East Asia, Japan, Edo Period, ca. 1603 to 1868 CE. A finely constructed chain mail vest and hood combo to be worn beneath traditional samurai armor or as standalone, lightweight armor for infantry units. The armor is comprised from thousands of tiny iron ringlets that are joined together to form the profile of a suit of armor, and areas of increased vulnerability - such as the chest and waist - are reinforced with hundreds of petite, hexagonal plates (known as kikko). Kikko mail plates are used in place of typical rectangular plates because the increased number of attachment holes means the armor was more flexible for the wearer while still maintaining the desired level of protection. Included with the mail shirt is a mail-lined hood with several gaps that would have held kikko plates. Mounted on modern mannequin. Size: 49" W x 24" H (124.5 cm x 61 cm); 72.75" H (184.8 cm) on included mannequin.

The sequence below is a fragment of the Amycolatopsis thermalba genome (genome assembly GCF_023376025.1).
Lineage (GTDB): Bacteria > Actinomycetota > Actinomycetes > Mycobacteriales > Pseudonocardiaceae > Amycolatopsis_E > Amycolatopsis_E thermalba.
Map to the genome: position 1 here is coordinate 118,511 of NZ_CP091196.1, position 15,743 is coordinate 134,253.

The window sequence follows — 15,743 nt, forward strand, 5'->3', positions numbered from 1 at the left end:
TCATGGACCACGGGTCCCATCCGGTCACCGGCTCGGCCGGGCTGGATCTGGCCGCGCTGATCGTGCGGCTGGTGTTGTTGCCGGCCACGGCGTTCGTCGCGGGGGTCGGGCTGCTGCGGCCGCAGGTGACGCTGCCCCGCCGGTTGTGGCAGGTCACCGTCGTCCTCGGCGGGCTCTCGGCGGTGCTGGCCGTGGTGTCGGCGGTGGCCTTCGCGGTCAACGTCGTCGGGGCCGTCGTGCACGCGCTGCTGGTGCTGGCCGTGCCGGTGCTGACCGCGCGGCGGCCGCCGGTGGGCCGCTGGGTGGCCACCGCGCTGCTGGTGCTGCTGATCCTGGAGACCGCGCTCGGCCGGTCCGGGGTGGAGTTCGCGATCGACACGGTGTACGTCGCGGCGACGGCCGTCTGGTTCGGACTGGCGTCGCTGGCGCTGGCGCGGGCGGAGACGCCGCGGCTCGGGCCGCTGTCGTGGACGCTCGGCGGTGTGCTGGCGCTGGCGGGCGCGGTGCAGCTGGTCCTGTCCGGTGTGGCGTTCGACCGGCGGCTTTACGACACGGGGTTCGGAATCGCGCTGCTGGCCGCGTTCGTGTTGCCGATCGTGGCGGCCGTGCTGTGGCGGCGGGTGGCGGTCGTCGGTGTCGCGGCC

Provenance: ex-private Hawaii, USA collection, acquired in 2000
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